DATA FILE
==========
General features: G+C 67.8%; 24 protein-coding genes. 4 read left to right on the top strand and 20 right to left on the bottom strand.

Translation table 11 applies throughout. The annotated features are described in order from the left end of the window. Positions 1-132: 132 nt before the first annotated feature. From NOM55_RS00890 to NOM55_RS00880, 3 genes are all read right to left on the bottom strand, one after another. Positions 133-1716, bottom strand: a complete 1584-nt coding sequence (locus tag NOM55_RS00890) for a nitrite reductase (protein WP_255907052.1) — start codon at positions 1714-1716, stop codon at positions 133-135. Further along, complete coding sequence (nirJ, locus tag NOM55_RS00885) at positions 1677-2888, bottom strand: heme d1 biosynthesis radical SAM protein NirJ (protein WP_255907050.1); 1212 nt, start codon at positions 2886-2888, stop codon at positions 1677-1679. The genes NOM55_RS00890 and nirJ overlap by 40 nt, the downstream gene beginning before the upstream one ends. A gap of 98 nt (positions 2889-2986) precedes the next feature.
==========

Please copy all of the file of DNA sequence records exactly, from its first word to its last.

General features: G+C 67.8%; 24 protein-coding genes. 4 read left to right on the top strand and 20 right to left on the bottom strand.

Translation table 11 applies throughout. The annotated features are described in order from the left end of the window. Positions 1-132: 132 nt before the first annotated feature. From NOM55_RS00890 to NOM55_RS00880, 3 genes are all read right to left on the bottom strand, one after another. Positions 133-1716, bottom strand: a complete 1584-nt coding sequence (locus tag NOM55_RS00890) for a nitrite reductase (protein WP_255907052.1) — start codon at positions 1714-1716, stop codon at positions 133-135. Further along, complete coding sequence (nirJ, locus tag NOM55_RS00885) at positions 1677-2888, bottom strand: heme d1 biosynthesis radical SAM protein NirJ (protein WP_255907050.1); 1212 nt, start codon at positions 2886-2888, stop codon at positions 1677-1679. The genes NOM55_RS00890 and nirJ overlap by 40 nt, the downstream gene beginning before the upstream one ends. A gap of 98 nt (positions 2889-2986) precedes the next feature.